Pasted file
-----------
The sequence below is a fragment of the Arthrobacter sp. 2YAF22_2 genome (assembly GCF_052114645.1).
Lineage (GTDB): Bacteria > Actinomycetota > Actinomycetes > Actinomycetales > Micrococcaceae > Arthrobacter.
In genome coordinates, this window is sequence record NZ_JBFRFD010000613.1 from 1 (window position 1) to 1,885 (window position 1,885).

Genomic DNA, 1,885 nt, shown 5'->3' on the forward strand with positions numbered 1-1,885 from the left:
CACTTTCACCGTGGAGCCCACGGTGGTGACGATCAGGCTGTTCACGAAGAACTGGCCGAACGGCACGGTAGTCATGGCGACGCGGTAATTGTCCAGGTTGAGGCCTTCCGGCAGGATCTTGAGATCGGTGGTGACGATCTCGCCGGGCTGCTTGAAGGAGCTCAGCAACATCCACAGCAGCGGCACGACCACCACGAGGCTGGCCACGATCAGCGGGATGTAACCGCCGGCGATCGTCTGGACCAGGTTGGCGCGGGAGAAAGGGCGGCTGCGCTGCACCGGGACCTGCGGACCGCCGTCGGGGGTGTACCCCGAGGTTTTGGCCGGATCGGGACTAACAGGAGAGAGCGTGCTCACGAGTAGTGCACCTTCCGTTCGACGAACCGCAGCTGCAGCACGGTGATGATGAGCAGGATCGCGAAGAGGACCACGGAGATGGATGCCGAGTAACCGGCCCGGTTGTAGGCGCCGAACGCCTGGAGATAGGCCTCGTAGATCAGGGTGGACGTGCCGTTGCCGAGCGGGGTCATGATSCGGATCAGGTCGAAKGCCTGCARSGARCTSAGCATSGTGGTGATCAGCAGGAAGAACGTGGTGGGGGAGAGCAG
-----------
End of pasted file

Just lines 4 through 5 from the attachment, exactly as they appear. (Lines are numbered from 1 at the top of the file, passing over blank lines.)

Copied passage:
Genomic DNA, 1,885 nt, shown 5'->3' on the forward strand with positions numbered 1-1,885 from the left:
CACTTTCACCGTGGAGCCCACGGTGGTGACGATCAGGCTGTTCACGAAGAACTGGCCGAACGGCACGGTAGTCATGGCGACGCGGTAATTGTCCAGGTTGAGGCCTTCCGGCAGGATCTTGAGATCGGTGGTGACGATCTCGCCGGGCTGCTTGAAGGAGCTCAGCAACATCCACAGCAGCGGCACGACCACCACGAGGCTGGCCACGATCAGCGGGATGTAACCGCCGGCGATCGTCTGGACCAGGTTGGCGCGGGAGAAAGGGCGGCTGCGCTGCACCGGGACCTGCGGACCGCCGTCGGGGGTGTACCCCGAGGTTTTGGCCGGATCGGGACTAACAGGAGAGAGCGTGCTCACGAGTAGTGCACCTTCCGTTCGACGAACCGCAGCTGCAGCACGGTGATGATGAGCAGGATCGCGAAGAGGACCACGGAGATGGATGCCGAGTAACCGGCCCGGTTGTAGGCGCCGAACGCCTGGAGATAGGCCTCGTAGATCAGGGTGGACGTGCCGTTGCCGAGCGGGGTCATGATSCGGATCAGGTCGAAKGCCTGCARSGARCTSAGCATSGTGGTGATCAGCAGGAAGAACGTGGTGGGGGAGAGCAG